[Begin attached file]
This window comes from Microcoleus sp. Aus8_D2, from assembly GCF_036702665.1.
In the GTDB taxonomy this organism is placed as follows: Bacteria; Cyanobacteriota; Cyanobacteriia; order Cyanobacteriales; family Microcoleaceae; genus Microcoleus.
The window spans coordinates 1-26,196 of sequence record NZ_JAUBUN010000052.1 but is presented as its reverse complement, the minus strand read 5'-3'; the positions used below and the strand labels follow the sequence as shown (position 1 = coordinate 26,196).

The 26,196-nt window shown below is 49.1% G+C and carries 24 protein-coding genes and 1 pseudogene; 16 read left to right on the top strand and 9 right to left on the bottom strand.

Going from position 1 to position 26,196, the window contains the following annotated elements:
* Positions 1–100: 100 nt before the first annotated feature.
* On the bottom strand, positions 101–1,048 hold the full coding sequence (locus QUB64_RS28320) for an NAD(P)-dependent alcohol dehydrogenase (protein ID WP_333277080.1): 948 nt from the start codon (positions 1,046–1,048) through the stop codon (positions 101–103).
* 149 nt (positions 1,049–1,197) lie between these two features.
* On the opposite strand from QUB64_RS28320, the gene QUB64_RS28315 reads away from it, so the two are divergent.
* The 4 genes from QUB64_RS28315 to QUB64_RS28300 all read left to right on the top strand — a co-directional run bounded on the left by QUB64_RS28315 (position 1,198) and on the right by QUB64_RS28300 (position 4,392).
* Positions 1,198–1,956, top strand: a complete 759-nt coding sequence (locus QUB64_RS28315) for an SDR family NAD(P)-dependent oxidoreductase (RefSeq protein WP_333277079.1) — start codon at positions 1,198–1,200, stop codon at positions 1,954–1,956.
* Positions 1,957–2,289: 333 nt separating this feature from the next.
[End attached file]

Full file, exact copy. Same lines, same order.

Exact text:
This window comes from Microcoleus sp. Aus8_D2, from assembly GCF_036702665.1.
In the GTDB taxonomy this organism is placed as follows: Bacteria; Cyanobacteriota; Cyanobacteriia; order Cyanobacteriales; family Microcoleaceae; genus Microcoleus.
The window spans coordinates 1-26,196 of sequence record NZ_JAUBUN010000052.1 but is presented as its reverse complement, the minus strand read 5'-3'; the positions used below and the strand labels follow the sequence as shown (position 1 = coordinate 26,196).

The 26,196-nt window shown below is 49.1% G+C and carries 24 protein-coding genes and 1 pseudogene; 16 read left to right on the top strand and 9 right to left on the bottom strand.

Going from position 1 to position 26,196, the window contains the following annotated elements:
* Positions 1–100: 100 nt before the first annotated feature.
* On the bottom strand, positions 101–1,048 hold the full coding sequence (locus QUB64_RS28320) for an NAD(P)-dependent alcohol dehydrogenase (protein ID WP_333277080.1): 948 nt from the start codon (positions 1,046–1,048) through the stop codon (positions 101–103).
* 149 nt (positions 1,049–1,197) lie between these two features.
* On the opposite strand from QUB64_RS28320, the gene QUB64_RS28315 reads away from it, so the two are divergent.
* The 4 genes from QUB64_RS28315 to QUB64_RS28300 all read left to right on the top strand — a co-directional run bounded on the left by QUB64_RS28315 (position 1,198) and on the right by QUB64_RS28300 (position 4,392).
* Positions 1,198–1,956, top strand: a complete 759-nt coding sequence (locus QUB64_RS28315) for an SDR family NAD(P)-dependent oxidoreductase (RefSeq protein WP_333277079.1) — start codon at positions 1,198–1,200, stop codon at positions 1,954–1,956.
* Positions 1,957–2,289: 333 nt separating this feature from the next.